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October 31, 2013 | Poetry

Two Poems

Kimberly Ann Southwick

Two Poems photo

 

Gutbucket

Gutbucket, bittersweet,
unsalted butter and flour and water make dough.

Jass, you are an ellipses:
I crow you to sunrise, I berrypick your heart from bush,
strawberry, cornberry, organberry.

Your name, music to my sometimes-deaf ears,
like when I stand with the kitchen scissors in the citygarden,
thunderloving a green skinned fruit.

He hears my kisses, a wall grabber, the neighbors’ dog
left out in the cold.      Here’s to his
soft wet nose      and a part of me
that bleeds dogblood, impure.

Gutters mean rain, and the storm has come and gone.
Buckets for keep, sing me “How High the Moon”
and collect the falling water for the reaping-- cockberry, fruitberry.
Dear women of the night, harvest me the brightest
yellow one you can find, call it November, call it Jass.

 

My Globe is Wrong

The walk-in closet in my new house gives me déjà vu
in a bad way. We have a few options. The dog will not

let me leave her alone. We can operate. We can remove Yugoslavia
and replace her with what has become of her. We can remove

Byelarus because who has even heard of Byelarus. We can tell the dog
to learn English. We can tell the dog that she needs to learn English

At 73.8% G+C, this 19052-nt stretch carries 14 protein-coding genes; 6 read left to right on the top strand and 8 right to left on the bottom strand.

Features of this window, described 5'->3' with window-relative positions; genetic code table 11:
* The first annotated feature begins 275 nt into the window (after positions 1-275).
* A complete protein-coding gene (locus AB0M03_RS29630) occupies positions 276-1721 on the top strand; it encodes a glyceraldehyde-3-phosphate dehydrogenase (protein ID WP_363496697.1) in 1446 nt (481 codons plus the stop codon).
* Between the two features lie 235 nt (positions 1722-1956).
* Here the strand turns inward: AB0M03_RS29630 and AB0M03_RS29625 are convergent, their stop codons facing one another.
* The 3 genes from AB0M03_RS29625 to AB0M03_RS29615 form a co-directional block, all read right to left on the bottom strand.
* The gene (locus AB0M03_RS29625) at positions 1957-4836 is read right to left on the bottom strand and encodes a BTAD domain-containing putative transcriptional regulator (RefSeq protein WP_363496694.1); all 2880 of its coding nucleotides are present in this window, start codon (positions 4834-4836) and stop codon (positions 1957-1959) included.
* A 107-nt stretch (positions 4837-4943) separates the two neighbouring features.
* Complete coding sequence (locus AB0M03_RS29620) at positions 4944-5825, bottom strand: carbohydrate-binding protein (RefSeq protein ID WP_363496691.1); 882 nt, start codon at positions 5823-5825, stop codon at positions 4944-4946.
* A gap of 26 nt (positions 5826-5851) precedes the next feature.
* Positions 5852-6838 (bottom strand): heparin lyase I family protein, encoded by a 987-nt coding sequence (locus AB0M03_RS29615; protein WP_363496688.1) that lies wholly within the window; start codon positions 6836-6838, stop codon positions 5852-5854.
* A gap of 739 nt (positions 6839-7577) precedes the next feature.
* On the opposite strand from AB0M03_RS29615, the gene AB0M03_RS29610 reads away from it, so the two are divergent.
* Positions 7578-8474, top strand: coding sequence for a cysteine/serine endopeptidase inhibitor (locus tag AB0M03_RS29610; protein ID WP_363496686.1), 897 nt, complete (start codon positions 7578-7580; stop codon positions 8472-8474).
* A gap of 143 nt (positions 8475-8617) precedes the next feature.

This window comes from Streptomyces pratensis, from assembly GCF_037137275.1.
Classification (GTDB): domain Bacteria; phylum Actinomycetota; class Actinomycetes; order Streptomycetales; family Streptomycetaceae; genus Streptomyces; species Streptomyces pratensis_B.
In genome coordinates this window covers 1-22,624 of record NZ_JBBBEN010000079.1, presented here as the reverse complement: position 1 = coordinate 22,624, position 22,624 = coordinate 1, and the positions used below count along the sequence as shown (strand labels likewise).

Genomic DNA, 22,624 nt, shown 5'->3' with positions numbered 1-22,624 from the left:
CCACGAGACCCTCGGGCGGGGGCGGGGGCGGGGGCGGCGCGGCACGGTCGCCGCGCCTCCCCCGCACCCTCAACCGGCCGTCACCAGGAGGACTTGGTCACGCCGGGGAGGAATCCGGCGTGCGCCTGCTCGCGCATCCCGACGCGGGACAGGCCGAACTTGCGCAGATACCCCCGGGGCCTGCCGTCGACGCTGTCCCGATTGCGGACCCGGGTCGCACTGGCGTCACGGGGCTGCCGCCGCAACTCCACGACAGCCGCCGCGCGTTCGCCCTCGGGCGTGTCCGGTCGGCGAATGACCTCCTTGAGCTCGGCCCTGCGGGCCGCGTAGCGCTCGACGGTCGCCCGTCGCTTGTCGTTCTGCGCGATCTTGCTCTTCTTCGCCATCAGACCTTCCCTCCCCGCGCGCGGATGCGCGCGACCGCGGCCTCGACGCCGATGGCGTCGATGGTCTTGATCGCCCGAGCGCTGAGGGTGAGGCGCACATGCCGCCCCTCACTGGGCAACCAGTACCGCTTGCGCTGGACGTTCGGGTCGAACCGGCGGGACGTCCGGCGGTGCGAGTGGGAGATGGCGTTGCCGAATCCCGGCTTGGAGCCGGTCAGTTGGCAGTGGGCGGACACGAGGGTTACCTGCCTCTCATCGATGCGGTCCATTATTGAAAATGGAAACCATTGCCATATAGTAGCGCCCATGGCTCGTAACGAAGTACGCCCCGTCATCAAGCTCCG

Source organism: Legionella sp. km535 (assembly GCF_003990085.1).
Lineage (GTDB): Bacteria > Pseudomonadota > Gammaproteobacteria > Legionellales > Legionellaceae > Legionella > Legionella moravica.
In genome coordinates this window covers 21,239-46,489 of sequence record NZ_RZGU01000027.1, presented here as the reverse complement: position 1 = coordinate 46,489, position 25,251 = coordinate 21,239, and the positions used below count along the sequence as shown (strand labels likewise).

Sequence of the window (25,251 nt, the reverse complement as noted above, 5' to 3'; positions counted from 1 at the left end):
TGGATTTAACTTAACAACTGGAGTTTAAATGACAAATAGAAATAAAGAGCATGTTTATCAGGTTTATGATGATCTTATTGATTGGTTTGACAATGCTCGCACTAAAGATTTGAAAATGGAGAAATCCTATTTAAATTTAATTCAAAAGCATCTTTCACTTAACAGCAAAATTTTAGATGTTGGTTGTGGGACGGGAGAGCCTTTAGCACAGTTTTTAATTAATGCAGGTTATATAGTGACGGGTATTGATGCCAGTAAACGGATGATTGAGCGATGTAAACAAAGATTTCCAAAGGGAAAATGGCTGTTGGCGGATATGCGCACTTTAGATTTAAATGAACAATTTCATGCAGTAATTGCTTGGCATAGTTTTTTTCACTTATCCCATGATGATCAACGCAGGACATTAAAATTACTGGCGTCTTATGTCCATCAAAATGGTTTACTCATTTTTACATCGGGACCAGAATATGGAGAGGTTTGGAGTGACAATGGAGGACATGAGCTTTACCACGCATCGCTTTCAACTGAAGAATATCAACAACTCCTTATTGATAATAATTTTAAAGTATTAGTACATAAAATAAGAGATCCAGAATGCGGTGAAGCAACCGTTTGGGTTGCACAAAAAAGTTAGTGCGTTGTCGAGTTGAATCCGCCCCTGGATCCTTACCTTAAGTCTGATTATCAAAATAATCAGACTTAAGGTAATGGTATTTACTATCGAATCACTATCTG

or we will never figure out what she wants. We can ask the ghosts
quietly to leave, perhaps using a Ouija board. We can determine,

afterwards, that déjà vu is not caused by ghosts.
We can keep reliving these moments. We can keep

reliving these moments. We can keep reliving these
moments. We can keep reliving these moments. They are

as follows:  weights and measures; the night the four of us
were in Daddy and Linda’s van, on our way to their

wedding rehearsal dinner; the globe being wrong but not spinning it, just
its being wrong; the dog’s wanting something but we do not know what;

the walk-in closet, specifically the area where I hang skirts,
where that part transitions to blouses that I would not wear to work.

Everything else I forget.
To remember everything else, I will have to go upstairs.

I will have to find a skirt to hang and both hope and not hope
that I get déjà vu again. Remember, it is the bad kind. We can operate.

We can remove déjà vu from your brain. Think of a black cat. Forget
the black cat. Think of a black cat. Forget the black cat. Count backwards

from one less than a million. Don’t ask if it has gone. Never find
another skirt to hang. Never remove any skirts from the walk-in closet—

never wear any that may cause déjà vu. Trash the globe, even though
it is not trash night. Someone will take it. It is a very fine globe.

image: Andrea Kneeland


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